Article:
It turns out that ticks carrying the bacteria that trigger Lyme disease are not the only ones you have to worry about anymore: researchers have traced a new virus-carrying lone star tick that infected two men in Missouri. The findings, published in the American Journal of Tropical Medicine and Hygiene this week, found that two men were infected with the HRTV virus in 2009 in Missouri, and required hospitalization, although they both eventually recovered. Although researchers didnât know what they were infected with at the time, theyâve now identified that lone star ticks were carrying this novel virus. The two men were bitten in early 2009, and came to the hospital with fever, headaches, and low white blood cell and platelet counts. Doctors expected their lab results to show a diagnosis of ehrlichiosis, a disease carried by ticks that live in this areaâbut instead they discovered a new, unheard of virus. Eventually, they diagnosed the men with the âHeartlandâ virus (HRTV), a virus that is carried by sandflies, mosquitoes, and ticks.
Researchers donât know if the virus is likely to spread; however, researchers have collected varieties of samples of ticks and found other ticks that did carry the HRTV virus. To help prevent the spread of this disease, the U.S. Centers for Disease Control and Prevention and the Missouri Department of Health and Senior Services is working to identify all sources of the virus and contain them.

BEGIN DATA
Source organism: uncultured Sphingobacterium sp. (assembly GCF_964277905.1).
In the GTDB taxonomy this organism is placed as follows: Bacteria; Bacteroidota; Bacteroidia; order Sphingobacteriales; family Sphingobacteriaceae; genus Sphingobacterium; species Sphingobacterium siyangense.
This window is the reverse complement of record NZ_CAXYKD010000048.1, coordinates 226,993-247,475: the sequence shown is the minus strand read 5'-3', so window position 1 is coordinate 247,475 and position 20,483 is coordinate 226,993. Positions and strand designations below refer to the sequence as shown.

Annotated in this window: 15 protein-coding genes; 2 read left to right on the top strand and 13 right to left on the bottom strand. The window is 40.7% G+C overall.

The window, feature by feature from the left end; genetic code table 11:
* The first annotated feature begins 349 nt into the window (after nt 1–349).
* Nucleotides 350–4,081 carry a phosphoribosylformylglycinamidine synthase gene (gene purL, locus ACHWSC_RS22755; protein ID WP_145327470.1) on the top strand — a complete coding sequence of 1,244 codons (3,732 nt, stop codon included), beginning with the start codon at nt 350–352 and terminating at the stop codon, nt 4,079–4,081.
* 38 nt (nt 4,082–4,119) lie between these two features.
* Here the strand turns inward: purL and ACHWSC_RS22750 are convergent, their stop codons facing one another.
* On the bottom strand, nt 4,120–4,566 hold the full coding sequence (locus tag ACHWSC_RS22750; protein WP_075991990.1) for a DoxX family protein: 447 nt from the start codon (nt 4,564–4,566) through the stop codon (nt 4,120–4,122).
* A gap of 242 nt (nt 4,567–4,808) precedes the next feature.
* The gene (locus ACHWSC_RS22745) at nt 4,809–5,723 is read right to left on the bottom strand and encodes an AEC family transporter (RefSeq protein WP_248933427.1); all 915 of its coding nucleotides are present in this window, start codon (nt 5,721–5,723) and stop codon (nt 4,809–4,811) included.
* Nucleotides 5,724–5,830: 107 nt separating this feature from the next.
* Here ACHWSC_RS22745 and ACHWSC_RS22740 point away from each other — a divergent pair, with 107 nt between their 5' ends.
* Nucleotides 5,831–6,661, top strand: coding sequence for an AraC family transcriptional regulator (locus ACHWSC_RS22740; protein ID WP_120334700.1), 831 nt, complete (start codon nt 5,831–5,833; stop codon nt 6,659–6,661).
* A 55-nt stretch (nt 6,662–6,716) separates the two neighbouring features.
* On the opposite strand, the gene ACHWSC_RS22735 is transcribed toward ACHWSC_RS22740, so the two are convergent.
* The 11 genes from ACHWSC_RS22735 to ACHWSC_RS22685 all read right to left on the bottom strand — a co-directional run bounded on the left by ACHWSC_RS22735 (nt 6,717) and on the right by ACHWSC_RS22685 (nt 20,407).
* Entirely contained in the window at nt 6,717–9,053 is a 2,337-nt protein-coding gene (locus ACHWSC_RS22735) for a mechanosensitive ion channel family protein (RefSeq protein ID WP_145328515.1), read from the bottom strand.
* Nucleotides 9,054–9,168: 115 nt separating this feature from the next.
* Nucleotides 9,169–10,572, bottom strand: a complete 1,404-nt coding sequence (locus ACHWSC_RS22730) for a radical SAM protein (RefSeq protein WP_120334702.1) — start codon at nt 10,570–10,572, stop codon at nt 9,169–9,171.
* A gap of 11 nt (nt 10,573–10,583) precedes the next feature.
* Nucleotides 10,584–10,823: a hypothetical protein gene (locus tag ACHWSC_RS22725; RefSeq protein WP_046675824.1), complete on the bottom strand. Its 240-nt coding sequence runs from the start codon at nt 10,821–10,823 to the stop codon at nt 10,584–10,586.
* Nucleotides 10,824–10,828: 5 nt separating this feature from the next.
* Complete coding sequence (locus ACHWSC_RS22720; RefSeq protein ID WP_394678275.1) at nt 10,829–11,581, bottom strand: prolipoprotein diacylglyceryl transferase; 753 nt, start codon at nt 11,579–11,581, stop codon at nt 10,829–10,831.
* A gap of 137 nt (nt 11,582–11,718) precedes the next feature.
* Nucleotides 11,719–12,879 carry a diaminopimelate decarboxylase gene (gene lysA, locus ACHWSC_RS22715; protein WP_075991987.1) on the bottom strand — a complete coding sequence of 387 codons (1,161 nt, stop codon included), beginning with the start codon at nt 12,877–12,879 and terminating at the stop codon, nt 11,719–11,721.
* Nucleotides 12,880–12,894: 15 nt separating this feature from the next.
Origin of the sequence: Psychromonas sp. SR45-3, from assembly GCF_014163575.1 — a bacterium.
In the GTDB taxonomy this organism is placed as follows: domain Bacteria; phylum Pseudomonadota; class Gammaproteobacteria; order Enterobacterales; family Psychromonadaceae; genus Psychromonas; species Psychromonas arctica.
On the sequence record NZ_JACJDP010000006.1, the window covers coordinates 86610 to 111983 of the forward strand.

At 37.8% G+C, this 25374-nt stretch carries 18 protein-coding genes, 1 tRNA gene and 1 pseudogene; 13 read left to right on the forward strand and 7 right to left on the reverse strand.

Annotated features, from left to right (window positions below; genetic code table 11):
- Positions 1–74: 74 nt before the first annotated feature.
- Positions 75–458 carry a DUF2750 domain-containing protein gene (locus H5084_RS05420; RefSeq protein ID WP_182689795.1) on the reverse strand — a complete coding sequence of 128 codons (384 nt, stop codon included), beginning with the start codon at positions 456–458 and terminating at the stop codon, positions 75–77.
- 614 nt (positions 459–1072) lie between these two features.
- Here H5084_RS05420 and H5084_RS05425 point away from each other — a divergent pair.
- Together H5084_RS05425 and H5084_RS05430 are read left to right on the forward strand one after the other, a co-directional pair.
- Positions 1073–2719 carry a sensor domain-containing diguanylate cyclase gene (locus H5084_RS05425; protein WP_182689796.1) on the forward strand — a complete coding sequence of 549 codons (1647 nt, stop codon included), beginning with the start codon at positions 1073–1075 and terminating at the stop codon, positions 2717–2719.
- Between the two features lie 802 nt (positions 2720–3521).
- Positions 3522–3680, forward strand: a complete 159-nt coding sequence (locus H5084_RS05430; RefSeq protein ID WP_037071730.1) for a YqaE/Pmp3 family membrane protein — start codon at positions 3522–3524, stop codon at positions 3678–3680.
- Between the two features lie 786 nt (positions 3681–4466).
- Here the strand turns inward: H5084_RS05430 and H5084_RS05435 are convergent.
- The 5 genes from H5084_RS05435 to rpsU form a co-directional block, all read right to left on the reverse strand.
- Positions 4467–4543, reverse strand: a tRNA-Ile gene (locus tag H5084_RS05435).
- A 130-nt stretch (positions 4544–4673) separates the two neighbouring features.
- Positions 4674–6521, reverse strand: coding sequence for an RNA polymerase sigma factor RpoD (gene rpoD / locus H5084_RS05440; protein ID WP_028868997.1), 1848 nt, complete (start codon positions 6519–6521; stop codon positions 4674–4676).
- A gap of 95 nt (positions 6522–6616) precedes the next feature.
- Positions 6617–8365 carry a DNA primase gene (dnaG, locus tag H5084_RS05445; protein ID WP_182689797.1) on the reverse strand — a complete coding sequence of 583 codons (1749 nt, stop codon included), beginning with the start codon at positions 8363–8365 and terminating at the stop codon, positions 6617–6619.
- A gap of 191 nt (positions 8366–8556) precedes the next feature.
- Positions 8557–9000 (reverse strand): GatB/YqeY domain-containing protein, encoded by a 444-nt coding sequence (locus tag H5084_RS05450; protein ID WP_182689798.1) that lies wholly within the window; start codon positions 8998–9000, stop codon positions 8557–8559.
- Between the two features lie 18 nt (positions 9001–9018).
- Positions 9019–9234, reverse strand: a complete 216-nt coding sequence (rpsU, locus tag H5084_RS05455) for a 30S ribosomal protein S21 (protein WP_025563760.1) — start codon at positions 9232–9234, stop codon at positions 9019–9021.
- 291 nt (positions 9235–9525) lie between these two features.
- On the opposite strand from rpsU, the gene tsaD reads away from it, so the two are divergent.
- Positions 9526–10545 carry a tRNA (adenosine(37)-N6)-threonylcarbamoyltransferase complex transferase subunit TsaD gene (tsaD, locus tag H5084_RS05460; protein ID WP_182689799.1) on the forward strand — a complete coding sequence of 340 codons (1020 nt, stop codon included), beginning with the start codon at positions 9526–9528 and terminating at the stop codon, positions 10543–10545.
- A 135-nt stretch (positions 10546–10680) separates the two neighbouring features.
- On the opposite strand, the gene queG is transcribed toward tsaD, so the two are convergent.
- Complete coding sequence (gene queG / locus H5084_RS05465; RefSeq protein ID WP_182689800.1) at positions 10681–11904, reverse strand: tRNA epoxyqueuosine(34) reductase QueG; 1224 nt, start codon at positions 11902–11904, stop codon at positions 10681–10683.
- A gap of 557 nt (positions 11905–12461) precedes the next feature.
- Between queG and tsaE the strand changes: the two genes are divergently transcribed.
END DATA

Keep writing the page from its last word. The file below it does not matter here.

The biggest problem is that to date, thereâs no treatment available for the HRTV virus and, unlike other tick-borne diseases such as Lyme disease and ehrlichiosis, HRTV is a real virus which doesnât respond to current antibiotics.
If youâre wondering how to spot these disease-carrying bacteria, lone star ticks have, as their name suggests, one lone white spot on females. Theyâre common in certain areas of the U.S., especially northwestern Missouri.
âThis research illustrates the ever-changing world we live in and why we must sustain our nation’s investment in research into these types of diseases that the majority of Americans will never hear of,” said David H. Walker, MD, president of the American Society of Tropical Medicine and Hygiene, who researches tick-borne diseases. “It is only by getting trained experts into the field and doing the necessary work of collecting and testing thousands of specimens, as these scientists did, that we can be one step ahead of what could become another serious health threat carried by ticks.”
There are a few preventative measures you can take to prevent catching the HRTV virus or other tick-borne diseases:
- Â Always wear bug repellant when youâre spending time outdoors
- Â If youâve spent a significant amount of time in the outdoors, double check your body for ticks when you come indoors
- Â Always shower as soon as you get back from a nature trip or hike
- If you notice any symptoms, such as a fever, rash, or illness after time spent outdoors, visit your doctor and let him/her know you have been in the outdoors.
Source(s) for Todayâs Article:
âScientists prove ticks harbor heartland virus, a recently discovered disease in the United States,â ScienceDaily web site, July 22, 2013; http://goo.gl/rT2V46, last accessed July 24, 2013.